While we often think of rules as absolutes, where no violations shall occur, that type of rule making and enforcement can sometimes limit productivity. This approach may also fail to capitalize on the adaptive capacity of leaders and employees. Yes, it is true that some rules must be absolutes, with strict enforcement, and no allowable violations. These types of rules may apply to certain safety-critical tasks, such as Lockout/Tagout or other energy isolation policies designed to protect employees from immediate and catastrophic harm. With these types of absolute rules, violation often results in immediate reprimand or discipline.
On the other hand, some rules, such as those involving less safety-critical tasks, might be used as guidelines with upper and lower boundaries. These would be two boundaries would be like goal posts on a football field. The desire may be to get the ball in the middle of the uprights, but as long as it gets between them, points are put on the board. Similarly, these rules would act as boundaries and would be designed to meet the demands of the situation and to take into account safety and production. In this case the two boundaries would consist of a target safety and performance goal, as well as absolute bottom-line safety requirements that would not be violated. Supervisors and employees would strive to meet the target goal as often as possible, but if tasks needed to change to accomplish the job they may be allowed to make safety and performance decisions that step away from the target goal, so long as they complied with the minimum requirements for safety and performance.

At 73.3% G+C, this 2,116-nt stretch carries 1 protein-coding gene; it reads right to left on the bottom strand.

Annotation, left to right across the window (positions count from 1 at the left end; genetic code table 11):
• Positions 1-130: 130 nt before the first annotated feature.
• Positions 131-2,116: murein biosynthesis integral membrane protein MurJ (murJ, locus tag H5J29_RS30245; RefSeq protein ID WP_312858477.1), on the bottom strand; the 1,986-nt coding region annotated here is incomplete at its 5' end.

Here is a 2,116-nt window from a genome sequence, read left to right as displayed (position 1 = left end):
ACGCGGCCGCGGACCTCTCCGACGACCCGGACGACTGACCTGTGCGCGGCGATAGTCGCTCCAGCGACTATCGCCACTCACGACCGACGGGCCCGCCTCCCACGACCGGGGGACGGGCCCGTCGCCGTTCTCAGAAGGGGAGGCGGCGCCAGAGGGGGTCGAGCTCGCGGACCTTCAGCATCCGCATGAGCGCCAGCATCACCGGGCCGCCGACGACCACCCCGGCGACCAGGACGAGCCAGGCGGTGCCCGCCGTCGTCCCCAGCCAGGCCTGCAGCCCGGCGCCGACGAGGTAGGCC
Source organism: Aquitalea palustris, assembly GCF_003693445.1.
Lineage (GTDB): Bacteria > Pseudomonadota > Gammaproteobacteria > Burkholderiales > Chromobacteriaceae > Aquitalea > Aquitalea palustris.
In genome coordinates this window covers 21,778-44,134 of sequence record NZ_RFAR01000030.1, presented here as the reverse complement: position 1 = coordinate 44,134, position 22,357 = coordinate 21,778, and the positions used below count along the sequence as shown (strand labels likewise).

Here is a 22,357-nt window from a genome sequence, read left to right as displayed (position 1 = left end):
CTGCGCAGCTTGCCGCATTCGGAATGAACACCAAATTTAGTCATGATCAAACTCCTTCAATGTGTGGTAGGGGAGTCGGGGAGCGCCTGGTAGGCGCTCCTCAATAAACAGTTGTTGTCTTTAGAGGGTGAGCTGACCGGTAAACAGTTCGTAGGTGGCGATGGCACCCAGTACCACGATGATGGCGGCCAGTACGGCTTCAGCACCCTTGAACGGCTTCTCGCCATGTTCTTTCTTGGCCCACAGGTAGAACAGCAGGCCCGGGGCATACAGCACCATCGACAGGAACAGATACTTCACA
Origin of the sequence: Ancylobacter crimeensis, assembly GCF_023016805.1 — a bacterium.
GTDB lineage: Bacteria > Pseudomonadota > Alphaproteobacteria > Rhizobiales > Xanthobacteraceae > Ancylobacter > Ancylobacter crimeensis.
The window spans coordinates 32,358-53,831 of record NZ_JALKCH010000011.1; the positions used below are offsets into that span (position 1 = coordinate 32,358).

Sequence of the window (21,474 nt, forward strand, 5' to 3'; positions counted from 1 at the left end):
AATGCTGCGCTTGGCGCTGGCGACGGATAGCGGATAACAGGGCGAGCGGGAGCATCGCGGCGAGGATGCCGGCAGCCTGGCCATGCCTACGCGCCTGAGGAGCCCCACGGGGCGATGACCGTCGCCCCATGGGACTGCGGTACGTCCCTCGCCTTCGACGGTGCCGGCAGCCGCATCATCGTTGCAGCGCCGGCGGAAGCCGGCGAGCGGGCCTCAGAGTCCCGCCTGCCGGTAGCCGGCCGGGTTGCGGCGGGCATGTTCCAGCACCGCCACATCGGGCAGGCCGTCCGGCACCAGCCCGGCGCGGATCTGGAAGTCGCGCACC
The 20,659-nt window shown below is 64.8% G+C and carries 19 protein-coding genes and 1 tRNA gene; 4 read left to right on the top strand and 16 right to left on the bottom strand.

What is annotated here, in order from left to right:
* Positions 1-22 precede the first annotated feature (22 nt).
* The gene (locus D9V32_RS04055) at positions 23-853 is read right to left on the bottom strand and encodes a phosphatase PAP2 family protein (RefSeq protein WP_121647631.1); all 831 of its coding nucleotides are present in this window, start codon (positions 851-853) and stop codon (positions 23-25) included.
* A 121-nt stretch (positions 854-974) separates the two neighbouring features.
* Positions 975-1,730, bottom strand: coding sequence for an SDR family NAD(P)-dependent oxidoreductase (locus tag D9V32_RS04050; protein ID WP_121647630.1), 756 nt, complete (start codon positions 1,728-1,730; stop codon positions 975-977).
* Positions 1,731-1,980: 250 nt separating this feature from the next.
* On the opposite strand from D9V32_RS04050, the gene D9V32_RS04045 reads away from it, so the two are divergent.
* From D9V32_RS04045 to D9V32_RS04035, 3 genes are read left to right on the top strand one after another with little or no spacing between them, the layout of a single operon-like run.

This type of approach may give employees and supervisors the latitude needed to improve performance while maintaining appropriate levels of safety. Of course, one of management’s responsibilities would be to provide oversight to make sure the minimum requirements would only be used when absolutely required, and not become an excuse for continuous lower levels of safety.
Thanks, and have a great and safe week!